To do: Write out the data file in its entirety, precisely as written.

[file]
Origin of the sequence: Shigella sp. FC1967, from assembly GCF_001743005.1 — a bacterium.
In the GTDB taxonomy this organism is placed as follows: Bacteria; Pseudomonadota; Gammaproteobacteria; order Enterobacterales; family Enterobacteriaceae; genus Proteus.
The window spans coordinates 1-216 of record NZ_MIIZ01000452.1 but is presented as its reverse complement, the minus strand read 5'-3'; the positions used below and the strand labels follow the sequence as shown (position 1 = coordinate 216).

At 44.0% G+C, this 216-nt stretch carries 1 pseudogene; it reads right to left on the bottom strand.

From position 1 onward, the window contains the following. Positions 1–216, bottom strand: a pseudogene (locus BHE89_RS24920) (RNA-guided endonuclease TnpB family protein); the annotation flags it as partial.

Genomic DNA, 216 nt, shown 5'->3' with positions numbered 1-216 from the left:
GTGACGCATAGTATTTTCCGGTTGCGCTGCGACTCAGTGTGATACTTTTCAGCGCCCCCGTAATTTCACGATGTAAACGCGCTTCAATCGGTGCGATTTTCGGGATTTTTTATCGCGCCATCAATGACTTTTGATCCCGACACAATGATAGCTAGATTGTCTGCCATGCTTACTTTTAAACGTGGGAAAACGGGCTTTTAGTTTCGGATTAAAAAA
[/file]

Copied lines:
Origin of the sequence: Shigella sp. FC1967, from assembly GCF_001743005.1 — a bacterium.
In the GTDB taxonomy this organism is placed as follows: Bacteria; Pseudomonadota; Gammaproteobacteria; order Enterobacterales; family Enterobacteriaceae; genus Proteus.
The window spans coordinates 1-216 of record NZ_MIIZ01000452.1 but is presented as its reverse complement, the minus strand read 5'-3'; the positions used below and the strand labels follow the sequence as shown (position 1 = coordinate 216).

At 44.0% G+C, this 216-nt stretch carries 1 pseudogene; it reads right to left on the bottom strand.

From position 1 onward, the window contains the following. Positions 1–216, bottom strand: a pseudogene (locus BHE89_RS24920) (RNA-guided endonuclease TnpB family protein); the annotation flags it as partial.

Genomic DNA, 216 nt, shown 5'->3' with positions numbered 1-216 from the left:
GTGACGCATAGTATTTTCCGGTTGCGCTGCGACTCAGTGTGATACTTTTCAGCGCCCCCGTAATTTCACGATGTAAACGCGCTTCAATCGGTGCGATTTTCGGGATTTTTTATCGCGCCATCAATGACTTTTGATCCCGACACAATGATAGCTAGATTGTCTGCCATGCTTACTTTTAAACGTGGGAAAACGGGCTTTTAGTTTCGGATTAAAAAA